Senator’s Staff Issues Update About Fetterman’s Health 

( Senator John Fetterman’s office released an update on his ongoing health issues after the Pennsylvania Democrat was hospitalized last month ostensibly for clinical depression. 

In a statement on Monday, the senator’s communications director Joe Calvello said Fetterman was “doing well” as he “remains on the path to recovery.” 

According to Calvello, Fetterman has been visiting daily with family and members of his staff who are keeping him informed on “Senate business and news.” Calvello said the senator’s staff is continuing to work “tirelessly” for Pennsylvania residents and will be opening new senate offices in the state, including the new office in Erie. 

On February 16, Fetterman checked into a Washington DC hospital to receive treatment for clinical depression just one week after he was hospitalized for observation after feeling lightheaded. 

Fetterman had a stroke just days before the Pennsylvania primary last May and had a pacemaker with a defibrillator implanted to manage atrial fibrillation and cardiomyopathy.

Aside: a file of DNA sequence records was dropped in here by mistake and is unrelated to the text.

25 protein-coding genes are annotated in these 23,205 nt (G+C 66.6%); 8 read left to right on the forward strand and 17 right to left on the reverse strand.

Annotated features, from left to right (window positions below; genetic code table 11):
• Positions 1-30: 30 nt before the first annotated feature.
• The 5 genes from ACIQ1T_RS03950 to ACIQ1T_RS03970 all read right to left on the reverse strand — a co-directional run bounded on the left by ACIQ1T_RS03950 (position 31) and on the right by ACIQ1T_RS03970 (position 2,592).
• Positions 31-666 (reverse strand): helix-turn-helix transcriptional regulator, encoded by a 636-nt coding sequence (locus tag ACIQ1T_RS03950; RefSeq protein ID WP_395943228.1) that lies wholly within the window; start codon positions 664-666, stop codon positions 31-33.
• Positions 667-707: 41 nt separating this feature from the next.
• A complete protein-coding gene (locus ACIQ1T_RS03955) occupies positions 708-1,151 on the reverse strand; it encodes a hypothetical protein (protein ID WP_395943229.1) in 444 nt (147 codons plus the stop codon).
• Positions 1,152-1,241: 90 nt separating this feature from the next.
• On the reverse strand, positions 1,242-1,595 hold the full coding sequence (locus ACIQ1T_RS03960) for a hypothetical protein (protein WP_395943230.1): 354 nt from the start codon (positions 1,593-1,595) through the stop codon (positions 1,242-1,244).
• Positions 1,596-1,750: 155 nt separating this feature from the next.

Just days after Fetterman was hospitalized for clinical depression, his wife Gisele revealed that rather than take her children to Washington to visit with their father in the hospital, she packed up them up and took a vacation to Canada. 

Fetterman’s health was a concern during the 2022 Midterm elections, with Republicans questioning whether the Pennsylvania Democrat was physically up to the job of serving 6 years in the Senate. 

However, Fetterman and his campaign dismissed the concerns, arguing that the effects of the stroke were only temporary and Fetterman would be fit by January. 

But according to a report in the New York Times last month, Fetterman had privately admitted that he could have caused permanent damage when he ignored recommendations to take more time off from campaigning. 

The Pennsylvania Democrat has reportedly struggled with even the most mundane tasks expected of a US Senator, like attending committee hearings and meeting with constituents, the Times reported.